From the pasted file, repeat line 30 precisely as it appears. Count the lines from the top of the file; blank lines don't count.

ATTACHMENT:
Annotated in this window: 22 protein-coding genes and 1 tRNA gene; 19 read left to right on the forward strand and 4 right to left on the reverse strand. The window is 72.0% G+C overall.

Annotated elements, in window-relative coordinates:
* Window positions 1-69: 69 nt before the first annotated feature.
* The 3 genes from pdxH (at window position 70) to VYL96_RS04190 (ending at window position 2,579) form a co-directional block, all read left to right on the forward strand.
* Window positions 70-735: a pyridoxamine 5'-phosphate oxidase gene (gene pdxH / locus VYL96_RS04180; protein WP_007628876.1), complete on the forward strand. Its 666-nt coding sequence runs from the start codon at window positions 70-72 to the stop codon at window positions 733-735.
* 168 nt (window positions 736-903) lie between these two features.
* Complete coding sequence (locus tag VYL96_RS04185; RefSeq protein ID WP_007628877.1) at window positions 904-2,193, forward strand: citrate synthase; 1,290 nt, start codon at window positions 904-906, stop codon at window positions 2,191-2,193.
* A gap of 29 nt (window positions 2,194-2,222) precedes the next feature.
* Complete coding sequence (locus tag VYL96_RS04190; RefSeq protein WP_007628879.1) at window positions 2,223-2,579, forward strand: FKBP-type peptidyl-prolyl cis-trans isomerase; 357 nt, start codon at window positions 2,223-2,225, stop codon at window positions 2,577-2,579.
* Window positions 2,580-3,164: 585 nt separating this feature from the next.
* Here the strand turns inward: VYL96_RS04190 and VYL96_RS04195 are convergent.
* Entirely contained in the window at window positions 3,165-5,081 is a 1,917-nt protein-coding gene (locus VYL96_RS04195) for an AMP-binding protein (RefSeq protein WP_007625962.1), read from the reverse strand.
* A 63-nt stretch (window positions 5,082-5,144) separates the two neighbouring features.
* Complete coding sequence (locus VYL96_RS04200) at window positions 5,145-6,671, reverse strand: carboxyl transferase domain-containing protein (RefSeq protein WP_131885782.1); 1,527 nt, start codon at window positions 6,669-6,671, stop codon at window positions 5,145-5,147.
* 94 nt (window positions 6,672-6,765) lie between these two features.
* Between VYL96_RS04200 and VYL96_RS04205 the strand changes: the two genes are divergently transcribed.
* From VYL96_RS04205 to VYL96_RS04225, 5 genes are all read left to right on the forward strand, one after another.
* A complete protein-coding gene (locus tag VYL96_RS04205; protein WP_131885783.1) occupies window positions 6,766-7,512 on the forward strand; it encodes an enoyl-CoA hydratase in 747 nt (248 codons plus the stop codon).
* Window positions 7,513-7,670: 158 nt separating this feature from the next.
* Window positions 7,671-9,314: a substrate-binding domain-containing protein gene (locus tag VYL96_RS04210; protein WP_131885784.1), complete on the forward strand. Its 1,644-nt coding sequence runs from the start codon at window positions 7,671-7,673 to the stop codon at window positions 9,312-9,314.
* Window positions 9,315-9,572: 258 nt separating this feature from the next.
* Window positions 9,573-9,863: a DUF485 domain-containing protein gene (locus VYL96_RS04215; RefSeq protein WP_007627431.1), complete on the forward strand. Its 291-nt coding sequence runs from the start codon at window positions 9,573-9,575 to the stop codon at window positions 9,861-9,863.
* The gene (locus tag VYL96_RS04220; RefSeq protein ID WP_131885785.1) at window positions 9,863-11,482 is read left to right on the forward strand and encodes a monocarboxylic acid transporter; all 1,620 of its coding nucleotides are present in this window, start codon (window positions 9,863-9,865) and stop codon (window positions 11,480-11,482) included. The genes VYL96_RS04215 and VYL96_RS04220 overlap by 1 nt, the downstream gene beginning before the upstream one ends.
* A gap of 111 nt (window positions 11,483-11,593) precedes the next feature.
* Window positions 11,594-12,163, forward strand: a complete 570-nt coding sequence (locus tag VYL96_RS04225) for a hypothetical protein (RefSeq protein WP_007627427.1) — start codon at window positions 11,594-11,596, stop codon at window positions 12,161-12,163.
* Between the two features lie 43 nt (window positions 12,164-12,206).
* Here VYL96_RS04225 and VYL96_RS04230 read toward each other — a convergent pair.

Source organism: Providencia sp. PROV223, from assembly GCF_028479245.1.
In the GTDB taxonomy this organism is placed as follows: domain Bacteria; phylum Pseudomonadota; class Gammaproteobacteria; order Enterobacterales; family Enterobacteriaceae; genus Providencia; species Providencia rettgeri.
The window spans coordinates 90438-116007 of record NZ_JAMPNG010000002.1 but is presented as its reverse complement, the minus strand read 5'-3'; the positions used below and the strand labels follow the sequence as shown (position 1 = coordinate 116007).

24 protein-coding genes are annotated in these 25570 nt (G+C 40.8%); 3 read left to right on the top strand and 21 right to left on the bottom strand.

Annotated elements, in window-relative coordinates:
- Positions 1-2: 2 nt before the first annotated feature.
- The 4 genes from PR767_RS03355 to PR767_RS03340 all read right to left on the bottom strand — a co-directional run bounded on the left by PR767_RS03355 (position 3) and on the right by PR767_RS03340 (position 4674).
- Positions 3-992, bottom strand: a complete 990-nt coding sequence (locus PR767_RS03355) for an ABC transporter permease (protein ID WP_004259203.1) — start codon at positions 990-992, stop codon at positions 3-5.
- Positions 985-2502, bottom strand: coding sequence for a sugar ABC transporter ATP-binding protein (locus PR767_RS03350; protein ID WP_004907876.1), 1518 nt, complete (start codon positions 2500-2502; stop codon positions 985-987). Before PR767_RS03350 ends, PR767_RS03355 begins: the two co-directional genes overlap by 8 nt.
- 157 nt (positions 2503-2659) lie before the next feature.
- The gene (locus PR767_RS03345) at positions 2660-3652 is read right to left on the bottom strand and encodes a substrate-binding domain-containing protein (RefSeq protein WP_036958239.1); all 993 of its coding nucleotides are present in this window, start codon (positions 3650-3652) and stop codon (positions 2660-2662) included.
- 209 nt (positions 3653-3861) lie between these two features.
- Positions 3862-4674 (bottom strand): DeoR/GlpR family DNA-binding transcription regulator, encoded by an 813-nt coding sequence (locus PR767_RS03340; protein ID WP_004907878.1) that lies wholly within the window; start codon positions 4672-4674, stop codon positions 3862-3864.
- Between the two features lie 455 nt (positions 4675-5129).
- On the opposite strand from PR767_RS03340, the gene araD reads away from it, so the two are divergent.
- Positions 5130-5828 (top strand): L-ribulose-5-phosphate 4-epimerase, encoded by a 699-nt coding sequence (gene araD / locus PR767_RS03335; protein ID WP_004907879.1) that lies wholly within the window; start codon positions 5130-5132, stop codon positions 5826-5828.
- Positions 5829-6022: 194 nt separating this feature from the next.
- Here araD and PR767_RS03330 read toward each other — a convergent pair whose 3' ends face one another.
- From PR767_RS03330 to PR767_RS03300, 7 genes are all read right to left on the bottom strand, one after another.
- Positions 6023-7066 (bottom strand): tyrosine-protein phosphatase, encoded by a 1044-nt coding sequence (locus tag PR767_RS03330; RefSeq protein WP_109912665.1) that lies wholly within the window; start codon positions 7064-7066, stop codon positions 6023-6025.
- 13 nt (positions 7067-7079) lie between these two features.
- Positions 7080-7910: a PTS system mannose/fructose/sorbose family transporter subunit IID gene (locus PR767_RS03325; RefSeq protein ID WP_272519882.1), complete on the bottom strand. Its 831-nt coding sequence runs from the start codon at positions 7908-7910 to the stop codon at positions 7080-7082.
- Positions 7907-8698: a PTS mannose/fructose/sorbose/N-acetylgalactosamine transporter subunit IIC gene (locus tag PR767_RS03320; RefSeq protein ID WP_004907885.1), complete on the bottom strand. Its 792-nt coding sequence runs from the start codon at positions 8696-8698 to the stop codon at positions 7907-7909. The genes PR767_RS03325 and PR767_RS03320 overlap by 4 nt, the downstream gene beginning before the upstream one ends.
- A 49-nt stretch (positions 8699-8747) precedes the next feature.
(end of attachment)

The window spans coordinates 90438-116007 of record NZ_JAMPNG010000002.1 but is presented as its reverse complement, the minus strand read 5'-3'; the positions used below and the strand labels follow the sequence as shown (position 1 = coordinate 116007).